UNIX Technical Issues
The Purpose of the index.html Page
Each folder or Web site should have a default web file in it named index.html. The web server on Central UNIX looks for this file by default if no other file is specified. If this file does not exist, the webserver will display a list of all of the files within the specified folder.
For example, the web address www.calpoly.edu/~jdoe/ keyed into your web browser causes the webserver to look for the default file index.html. If this file doesn't exist, the webserver will display a list of files in jdoe's public_html web folder. The web address www.calpoly.edu/~jdoe/resume.html causes the webserver to look for the file named resume.html.
NOTE: If you prefer to have the webserver display a listing of the files contained in your web folder you must delete the default index.html file.
In general, web pages created for the web must be formatted using HTML (HyperText Markup Language) in order for a web browser to properly read them.
UNIX is case-sensitive concerning file names. It is recommended that you use only lower case characters when naming Web files intended to be published on Central UNIX. Also, space are not allowed on Central UNIX. Use underscores to provide spaces. (ex. "multiple_word_file.file")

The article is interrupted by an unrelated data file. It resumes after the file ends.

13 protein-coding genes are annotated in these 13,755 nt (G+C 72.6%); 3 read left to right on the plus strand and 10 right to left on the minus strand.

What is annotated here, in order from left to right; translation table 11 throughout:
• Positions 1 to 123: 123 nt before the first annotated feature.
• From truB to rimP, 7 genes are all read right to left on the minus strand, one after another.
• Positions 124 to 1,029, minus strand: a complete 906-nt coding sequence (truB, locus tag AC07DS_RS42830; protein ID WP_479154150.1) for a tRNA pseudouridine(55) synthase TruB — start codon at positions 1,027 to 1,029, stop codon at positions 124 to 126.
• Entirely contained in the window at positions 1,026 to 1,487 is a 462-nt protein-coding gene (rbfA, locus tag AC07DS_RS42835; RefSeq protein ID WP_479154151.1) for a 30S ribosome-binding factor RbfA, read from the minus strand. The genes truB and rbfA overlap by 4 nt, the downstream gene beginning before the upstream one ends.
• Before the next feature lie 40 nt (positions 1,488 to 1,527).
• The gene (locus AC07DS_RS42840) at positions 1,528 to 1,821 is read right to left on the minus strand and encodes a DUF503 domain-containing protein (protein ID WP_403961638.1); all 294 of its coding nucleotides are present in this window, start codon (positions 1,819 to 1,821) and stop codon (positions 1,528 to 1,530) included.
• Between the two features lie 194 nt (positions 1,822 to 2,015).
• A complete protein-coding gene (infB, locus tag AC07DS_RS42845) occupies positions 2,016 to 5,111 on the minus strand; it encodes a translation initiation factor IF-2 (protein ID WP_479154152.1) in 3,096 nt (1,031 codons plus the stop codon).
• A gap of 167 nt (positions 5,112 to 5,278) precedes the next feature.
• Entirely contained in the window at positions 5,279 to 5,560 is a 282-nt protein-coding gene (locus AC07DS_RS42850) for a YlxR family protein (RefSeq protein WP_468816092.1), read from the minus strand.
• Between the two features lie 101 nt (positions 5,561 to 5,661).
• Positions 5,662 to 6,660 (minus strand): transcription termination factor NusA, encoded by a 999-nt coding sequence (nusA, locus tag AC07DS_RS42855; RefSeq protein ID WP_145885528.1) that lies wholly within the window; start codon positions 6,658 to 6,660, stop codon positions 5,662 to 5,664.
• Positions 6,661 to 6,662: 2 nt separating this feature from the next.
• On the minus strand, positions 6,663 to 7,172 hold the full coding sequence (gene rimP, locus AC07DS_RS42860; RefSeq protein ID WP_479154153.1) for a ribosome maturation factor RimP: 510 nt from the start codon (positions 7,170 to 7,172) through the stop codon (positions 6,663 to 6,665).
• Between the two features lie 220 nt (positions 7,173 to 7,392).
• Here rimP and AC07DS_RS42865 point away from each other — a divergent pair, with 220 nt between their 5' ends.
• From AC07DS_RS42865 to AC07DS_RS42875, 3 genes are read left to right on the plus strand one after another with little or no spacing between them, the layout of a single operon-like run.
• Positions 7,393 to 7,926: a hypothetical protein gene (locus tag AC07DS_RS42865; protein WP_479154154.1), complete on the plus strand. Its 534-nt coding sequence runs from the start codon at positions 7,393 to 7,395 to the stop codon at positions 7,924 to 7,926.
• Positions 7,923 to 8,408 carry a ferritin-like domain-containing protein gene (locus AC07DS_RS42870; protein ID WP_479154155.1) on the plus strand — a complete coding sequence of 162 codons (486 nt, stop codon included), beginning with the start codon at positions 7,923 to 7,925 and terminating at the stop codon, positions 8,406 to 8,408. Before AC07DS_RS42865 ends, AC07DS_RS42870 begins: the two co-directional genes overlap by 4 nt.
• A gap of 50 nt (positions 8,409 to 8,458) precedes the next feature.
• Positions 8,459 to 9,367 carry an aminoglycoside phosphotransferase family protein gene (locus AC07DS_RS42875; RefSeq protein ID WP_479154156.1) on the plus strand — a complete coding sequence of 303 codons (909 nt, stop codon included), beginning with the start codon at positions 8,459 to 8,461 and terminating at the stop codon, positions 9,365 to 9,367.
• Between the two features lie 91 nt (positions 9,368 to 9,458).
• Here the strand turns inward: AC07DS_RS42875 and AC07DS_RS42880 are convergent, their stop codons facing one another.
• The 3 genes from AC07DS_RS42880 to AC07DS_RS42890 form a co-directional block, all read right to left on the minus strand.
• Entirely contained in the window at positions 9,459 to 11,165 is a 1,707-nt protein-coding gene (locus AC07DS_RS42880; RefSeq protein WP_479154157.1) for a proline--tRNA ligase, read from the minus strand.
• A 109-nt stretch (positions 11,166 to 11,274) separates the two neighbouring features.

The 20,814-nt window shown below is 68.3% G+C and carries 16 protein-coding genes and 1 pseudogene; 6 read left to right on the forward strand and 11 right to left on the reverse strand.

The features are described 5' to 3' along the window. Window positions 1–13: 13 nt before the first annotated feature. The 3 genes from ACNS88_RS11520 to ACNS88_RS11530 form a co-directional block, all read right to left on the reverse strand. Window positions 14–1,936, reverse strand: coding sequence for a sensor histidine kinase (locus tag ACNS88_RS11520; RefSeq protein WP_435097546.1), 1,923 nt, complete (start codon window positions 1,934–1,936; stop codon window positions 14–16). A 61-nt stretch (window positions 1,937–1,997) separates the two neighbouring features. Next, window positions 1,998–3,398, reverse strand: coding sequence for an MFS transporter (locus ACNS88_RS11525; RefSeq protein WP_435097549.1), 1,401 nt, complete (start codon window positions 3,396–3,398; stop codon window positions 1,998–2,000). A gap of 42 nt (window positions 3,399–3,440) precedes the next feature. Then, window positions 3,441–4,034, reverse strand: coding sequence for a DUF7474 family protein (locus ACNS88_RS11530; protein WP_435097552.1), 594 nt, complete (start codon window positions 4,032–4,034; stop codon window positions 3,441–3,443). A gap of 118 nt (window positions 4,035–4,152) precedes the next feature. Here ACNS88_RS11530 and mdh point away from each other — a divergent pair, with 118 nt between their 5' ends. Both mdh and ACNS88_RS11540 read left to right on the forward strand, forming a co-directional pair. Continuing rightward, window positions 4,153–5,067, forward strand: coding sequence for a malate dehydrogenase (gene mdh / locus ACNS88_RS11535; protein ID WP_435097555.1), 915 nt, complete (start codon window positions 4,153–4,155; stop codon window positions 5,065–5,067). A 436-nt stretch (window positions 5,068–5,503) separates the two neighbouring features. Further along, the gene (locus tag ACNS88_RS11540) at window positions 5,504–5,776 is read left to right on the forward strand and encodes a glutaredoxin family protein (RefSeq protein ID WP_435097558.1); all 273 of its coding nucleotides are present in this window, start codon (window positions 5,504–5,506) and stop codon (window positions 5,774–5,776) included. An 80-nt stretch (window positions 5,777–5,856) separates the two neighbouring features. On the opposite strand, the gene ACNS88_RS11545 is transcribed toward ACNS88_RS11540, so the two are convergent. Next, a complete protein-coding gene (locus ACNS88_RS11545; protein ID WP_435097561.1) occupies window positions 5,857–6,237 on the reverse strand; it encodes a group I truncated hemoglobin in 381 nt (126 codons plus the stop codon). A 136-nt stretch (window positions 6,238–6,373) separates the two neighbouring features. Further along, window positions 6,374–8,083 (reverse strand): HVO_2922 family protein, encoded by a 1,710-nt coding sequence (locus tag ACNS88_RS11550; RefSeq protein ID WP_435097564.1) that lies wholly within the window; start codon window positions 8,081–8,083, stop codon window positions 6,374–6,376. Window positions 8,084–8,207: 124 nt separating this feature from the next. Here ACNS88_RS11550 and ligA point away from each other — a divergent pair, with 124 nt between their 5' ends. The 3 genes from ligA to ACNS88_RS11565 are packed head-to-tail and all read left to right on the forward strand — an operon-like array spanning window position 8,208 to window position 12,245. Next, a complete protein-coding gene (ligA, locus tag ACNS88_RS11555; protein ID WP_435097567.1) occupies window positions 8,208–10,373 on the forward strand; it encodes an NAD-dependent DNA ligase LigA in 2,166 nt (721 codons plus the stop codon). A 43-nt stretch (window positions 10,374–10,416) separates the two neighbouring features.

Logging into your Central UNIX account using Telnet
Occasionally you may need to log into your Central UNIX account to perform various tasks such as running websetup or manipulating a file or folder. You can read more here: Uploading to Central UNIX
Setting file and folder (directory) permissions on your UNIX account is made easy using websetup. You can also set permissions on files and folders manually by logging into your account. The Basic UNIX Commands For Web Work document provides the commands you will need to set permissions.
UNIX commands on Central UNIX
Use Basic UNIX Commands For Web Work to assist you with manually editing web files and folders in your Central UNIX account.
ITS does not provide assistance for using the command-line interface of Central UNIX.